Drinking black tea and eating meals low in fat and cholesterol may help lower LDL cholesterol in the blood. LDL is the "bad" cholesterol implicated in increased risk of coronary heart disease.
In the United States, black tea is the most popular kind of tea. The nutrition research findings about this tea are from a study of seven men and eight women, aged 20 to 70, who volunteered for an investigation conducted by scientists at the ARS Beltsville Human Nutrition Research Center.
The study investigated the effects of three treatment beverages--black tea, tea-flavored water, and tea-flavored water with caffeine (in an amount similar to that in black tea). Throughout the study, the participants followed a regimen of meals that were moderately low in fat, varying only in the tea or tea-flavored beverage.
Scientists found that drinking black tea as part of a prudent diet significantly reduced total and LDL cholesterol (October 2003, Journal of Nutrition, vol. 133, pp. 3298S-3302S).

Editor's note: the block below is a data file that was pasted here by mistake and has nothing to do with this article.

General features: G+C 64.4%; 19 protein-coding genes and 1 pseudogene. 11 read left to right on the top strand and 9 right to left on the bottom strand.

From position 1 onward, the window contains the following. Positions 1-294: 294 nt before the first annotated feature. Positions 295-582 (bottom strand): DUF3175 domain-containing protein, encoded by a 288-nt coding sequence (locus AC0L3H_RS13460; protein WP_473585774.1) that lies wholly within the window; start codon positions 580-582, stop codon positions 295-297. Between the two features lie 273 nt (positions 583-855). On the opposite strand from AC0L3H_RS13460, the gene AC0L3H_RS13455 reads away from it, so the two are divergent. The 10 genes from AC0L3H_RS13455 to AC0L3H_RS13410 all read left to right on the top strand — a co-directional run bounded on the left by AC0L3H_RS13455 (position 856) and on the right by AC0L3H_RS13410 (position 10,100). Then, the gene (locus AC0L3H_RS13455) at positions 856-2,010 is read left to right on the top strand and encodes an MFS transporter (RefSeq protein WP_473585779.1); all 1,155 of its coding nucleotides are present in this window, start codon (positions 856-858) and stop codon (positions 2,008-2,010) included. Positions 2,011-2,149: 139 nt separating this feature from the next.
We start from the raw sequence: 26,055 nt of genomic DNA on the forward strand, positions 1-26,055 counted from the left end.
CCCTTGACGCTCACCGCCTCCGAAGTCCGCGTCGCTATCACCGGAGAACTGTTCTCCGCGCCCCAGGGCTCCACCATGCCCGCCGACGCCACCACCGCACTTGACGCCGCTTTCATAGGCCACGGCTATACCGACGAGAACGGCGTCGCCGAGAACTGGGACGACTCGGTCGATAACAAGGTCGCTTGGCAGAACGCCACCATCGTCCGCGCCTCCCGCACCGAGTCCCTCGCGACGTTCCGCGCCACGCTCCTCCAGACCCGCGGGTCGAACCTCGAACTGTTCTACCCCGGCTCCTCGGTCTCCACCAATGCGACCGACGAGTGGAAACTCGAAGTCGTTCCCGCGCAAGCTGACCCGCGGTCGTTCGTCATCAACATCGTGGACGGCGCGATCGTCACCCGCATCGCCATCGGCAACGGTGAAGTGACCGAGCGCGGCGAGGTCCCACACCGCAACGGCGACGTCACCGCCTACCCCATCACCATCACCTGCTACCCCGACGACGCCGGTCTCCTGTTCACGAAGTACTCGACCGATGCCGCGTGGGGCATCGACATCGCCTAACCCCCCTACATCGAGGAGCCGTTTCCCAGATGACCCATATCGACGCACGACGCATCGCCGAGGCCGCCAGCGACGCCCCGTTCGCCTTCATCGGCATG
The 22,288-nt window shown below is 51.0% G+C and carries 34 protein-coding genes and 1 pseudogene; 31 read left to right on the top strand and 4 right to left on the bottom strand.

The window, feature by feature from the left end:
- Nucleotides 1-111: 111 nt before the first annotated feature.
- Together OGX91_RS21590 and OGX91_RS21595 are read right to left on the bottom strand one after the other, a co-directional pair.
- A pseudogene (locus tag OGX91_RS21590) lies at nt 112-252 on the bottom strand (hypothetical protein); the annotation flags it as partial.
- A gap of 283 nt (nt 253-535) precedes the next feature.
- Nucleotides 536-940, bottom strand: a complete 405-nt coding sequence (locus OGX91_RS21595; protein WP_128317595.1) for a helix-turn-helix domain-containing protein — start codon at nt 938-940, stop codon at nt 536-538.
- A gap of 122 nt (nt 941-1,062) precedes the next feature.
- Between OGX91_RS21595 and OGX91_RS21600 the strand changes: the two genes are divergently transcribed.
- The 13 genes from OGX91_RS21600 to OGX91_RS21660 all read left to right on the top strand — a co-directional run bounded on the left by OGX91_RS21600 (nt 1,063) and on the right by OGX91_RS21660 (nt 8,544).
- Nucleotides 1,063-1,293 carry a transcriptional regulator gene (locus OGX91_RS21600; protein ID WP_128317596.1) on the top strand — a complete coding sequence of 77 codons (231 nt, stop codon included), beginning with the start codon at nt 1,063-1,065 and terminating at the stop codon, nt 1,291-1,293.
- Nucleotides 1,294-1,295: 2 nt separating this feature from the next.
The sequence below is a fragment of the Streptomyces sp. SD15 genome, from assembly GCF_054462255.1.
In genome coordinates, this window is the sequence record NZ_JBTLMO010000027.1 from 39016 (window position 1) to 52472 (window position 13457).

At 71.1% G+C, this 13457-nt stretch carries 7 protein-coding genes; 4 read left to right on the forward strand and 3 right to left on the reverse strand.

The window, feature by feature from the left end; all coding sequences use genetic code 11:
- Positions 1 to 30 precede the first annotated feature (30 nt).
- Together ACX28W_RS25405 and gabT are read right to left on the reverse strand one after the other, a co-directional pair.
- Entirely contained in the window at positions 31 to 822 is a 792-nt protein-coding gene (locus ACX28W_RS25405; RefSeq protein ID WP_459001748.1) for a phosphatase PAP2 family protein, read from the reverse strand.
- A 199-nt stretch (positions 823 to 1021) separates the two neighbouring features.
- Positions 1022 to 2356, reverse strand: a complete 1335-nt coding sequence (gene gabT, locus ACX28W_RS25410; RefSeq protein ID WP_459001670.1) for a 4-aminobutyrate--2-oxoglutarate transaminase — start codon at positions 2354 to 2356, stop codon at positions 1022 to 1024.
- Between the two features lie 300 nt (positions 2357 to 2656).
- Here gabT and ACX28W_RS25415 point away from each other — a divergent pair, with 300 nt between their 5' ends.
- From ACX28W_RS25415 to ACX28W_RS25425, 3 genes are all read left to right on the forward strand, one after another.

Pesticide residues in fruits and vegetables can now be detected quickly and less expensively, thanks to a new laboratory procedure from an ARS chemist. This streamlined approach to extracting pesticide residues from food samples and preparing them for analysis is called "QuEChERS" --pronounced "catchers" and short for Quick, Easy, Cheap, Effective, Rugged and Safe.
QuEChERS could replace current methods that are time-consuming, expensive and labor-intensive. For example, costs of materials needed for a QuEChERS analysis are at least four times lower than those for traditional methods.
Today, more than half of the samples of produce tested in this country typically are free of measurable residues of pesticides. That's according to the U.S. Food and Drug Administration. Washing, peeling or cooking produce can remove most residues. And, routine monitoring helps maintain America's high food safety standards.
The 1.5 million Americans who are allergic to peanuts may someday have an allergen-free peanut they can enjoy. ARS scientists at the agency's Southern Regional Research Center already have found a peanut variety that's free of one of the three major peanut allergens--proteins that can trigger an allergic reaction.
They did that by screening 300 different kinds of peanuts from a collection maintained by North Carolina State University.